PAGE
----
Chinese authorities have moved a step closer to charging Liu Xiaobo, a prominent dissident who co-authored a manifesto calling for democracy and greater freedom of speech in the country, with "inciting subversion" - an offence that carries a maximum sentence of 15 years in prison.
Mr. Liu's wife and lawyers said yesterday that they have been informed that police formally presented their case against Mr. Liu to prosecutors last week. The move comes almost a year to the day after the online publication of Charter 08, a petition calling for sweeping changes to the way China is governed that has attracted more than 10,000 signatures.
In an interview, Mr. Liu's wife, Liu Xia, said she learned of the development on Tuesday, one year after police came to their house and took her husband into detention. He was held at a secret location for six months before being formally arrested in June.
Ms. Liu, who has seen her husband only once since his initial detention, said she has read the briefing that police have presented to the prosecutor, which she said describes the case as "important and serious." In addition to Charter 08, the complaint refers to a series of essays Mr. Liu has published on the Internet in recent years.
"I feel very angry and at the same time very helpless. I almost can't see any hope," said Ms. Liu, speaking by telephone. "I predict that if it goes on like this, Xiaobo is very likely to be given a heavy sentence."
Prosecutors have a month to examine the evidence presented to them by police before deciding whether to formally charge Mr. Liu. That the case has gotten this far in China's tightly controlled judicial system, however, is seen by many as evidence that the government intends to go ahead with a trial, in which case Mr. Liu is all but certain to be convicted.
The move toward charging the 53-year-old former university professor comes despite calls for his release from the U.S. State Department as well as prominent writers and international statesmen, including former Czech president Vaclav Havel.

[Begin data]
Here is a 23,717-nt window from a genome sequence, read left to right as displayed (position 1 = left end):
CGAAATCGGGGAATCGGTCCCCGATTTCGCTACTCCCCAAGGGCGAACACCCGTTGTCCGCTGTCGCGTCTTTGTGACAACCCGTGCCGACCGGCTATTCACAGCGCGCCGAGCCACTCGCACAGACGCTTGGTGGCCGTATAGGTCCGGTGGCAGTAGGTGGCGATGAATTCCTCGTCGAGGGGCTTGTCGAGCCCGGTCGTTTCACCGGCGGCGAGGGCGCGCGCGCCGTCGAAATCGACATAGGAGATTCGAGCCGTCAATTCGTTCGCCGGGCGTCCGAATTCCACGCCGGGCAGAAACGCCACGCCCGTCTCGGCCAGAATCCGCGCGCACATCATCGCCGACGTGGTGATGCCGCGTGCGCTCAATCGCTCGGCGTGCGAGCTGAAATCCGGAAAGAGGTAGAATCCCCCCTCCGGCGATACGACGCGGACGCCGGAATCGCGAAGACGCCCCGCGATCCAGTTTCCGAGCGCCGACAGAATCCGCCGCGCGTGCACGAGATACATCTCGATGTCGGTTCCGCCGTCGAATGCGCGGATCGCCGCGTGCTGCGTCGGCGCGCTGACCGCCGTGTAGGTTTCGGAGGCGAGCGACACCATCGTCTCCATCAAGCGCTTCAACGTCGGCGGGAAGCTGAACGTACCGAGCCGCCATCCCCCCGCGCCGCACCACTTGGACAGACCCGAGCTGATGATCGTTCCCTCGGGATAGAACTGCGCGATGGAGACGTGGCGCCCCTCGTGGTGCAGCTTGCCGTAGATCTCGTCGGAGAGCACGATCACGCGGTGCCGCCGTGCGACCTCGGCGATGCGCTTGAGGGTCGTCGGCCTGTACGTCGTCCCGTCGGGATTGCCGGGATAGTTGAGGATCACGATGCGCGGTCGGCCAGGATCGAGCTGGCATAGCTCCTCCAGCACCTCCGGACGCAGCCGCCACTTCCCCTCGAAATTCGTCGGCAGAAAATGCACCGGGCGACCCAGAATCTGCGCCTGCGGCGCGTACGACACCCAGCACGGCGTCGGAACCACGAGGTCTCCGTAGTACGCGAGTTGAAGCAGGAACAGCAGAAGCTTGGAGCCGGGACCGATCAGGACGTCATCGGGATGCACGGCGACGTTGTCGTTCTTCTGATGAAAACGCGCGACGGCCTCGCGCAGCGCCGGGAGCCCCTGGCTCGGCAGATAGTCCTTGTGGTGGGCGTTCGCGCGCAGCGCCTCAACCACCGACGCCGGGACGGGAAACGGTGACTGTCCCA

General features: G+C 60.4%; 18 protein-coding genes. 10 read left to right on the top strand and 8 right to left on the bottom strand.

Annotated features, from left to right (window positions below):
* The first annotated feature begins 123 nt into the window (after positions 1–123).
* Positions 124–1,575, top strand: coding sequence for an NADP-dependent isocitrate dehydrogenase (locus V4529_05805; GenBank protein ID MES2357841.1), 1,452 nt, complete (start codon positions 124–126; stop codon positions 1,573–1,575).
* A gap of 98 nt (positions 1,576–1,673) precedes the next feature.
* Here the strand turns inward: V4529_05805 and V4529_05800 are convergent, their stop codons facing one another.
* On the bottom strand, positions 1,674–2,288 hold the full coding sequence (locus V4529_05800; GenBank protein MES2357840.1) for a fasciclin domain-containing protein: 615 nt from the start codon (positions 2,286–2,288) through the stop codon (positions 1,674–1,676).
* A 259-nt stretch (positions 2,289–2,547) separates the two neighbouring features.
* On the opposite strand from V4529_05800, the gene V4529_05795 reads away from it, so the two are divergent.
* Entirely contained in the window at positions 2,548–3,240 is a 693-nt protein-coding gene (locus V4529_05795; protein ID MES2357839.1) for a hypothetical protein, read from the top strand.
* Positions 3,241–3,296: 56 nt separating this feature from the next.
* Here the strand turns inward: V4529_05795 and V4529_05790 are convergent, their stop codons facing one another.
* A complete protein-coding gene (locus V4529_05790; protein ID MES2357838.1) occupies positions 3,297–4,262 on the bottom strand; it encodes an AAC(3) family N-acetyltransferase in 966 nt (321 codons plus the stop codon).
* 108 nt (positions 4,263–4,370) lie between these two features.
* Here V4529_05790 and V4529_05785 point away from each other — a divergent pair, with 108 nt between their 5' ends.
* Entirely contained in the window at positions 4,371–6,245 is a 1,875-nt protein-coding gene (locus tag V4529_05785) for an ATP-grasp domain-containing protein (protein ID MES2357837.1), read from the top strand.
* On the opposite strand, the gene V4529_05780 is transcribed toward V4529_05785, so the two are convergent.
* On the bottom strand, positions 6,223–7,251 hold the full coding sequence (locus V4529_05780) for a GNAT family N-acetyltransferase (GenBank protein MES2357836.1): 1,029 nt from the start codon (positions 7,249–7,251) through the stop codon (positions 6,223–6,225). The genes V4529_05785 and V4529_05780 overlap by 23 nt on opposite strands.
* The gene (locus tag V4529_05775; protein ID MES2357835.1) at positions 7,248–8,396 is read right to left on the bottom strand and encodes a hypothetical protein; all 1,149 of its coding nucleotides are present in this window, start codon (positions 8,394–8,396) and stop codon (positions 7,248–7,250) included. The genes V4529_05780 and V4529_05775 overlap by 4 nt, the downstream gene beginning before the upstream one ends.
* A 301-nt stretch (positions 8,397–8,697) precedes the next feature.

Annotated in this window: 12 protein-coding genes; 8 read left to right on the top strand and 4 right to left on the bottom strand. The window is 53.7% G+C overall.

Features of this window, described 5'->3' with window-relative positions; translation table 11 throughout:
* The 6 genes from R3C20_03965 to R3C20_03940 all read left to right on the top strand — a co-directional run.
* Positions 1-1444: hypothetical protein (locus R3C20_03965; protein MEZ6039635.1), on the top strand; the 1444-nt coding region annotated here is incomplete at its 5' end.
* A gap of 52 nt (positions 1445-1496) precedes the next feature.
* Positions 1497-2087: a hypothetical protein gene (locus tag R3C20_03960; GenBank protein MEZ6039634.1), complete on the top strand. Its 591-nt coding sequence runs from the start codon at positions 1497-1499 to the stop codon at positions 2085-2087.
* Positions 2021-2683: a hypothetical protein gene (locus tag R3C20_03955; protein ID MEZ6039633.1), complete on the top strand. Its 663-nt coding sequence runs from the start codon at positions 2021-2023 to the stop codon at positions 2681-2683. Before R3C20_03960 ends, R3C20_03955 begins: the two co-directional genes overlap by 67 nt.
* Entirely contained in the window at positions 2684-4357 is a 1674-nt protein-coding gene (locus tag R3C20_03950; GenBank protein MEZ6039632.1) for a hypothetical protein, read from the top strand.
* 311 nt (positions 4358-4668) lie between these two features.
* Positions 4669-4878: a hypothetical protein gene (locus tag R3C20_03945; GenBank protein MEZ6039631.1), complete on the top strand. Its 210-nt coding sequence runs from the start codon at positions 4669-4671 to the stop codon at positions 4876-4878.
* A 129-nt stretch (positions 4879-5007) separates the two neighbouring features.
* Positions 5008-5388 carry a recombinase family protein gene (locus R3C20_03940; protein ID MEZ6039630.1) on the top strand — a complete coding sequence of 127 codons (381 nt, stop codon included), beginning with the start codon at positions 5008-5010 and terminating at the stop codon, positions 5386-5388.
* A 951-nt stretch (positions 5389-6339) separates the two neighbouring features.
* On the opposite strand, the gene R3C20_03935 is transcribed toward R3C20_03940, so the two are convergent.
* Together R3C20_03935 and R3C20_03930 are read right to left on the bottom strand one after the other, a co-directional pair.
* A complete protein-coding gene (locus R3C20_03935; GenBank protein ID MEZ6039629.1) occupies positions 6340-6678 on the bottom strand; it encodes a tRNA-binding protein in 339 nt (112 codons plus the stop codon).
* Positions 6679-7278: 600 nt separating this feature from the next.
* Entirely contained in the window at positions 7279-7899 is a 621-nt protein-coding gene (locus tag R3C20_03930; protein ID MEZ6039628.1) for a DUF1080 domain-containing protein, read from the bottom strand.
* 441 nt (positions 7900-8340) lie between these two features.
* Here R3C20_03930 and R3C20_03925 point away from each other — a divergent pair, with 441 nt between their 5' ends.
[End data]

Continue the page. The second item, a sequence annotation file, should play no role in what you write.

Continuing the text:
Once considered so high-profile that Beijing would be hesitant to prosecute him, Mr. Liu is seen as having crossed a red line with Charter 08, which includes calls for the election of public officials, the establishment of an independent judiciary and the creation of a truth and reconciliation commission to investigate China's recent past. "The current system [in China]has become backward to the point that change cannot be avoided," the document reads.
Signatories say the manifesto was consciously modelled on Charter 77, a document co-written by Mr. Havel that is seen as having galvanized opposition to the Communist regime in the former Czechoslovakia.
Human-rights activists say the harsh treatment of Mr. Liu underscores how nervous China's own Communist authorities are about that historical parallel. Nearly all of the 303 writers and intellectuals who put their names to Charter 08 when it was published last year have been detained or questioned by police.
"Liu Xiaobo is the one who has really taken the fall for Charter 08. It's obvious that the Chinese government wants to send a message that this [the Czechoslovakia model]is not the road that China is to travel," said Phelim Kine, a Hong Kong-based researcher with Human Rights Watch.
This is the third time Mr. Liu has run afoul of Chinese authorities. He was imprisoned for 20 months for his participation in the student-led pro-democracy demonstrations at Tiananmen Square in 1989, and spent three years in a re-education-through-labour camp in the 1990s.Report Typo/Error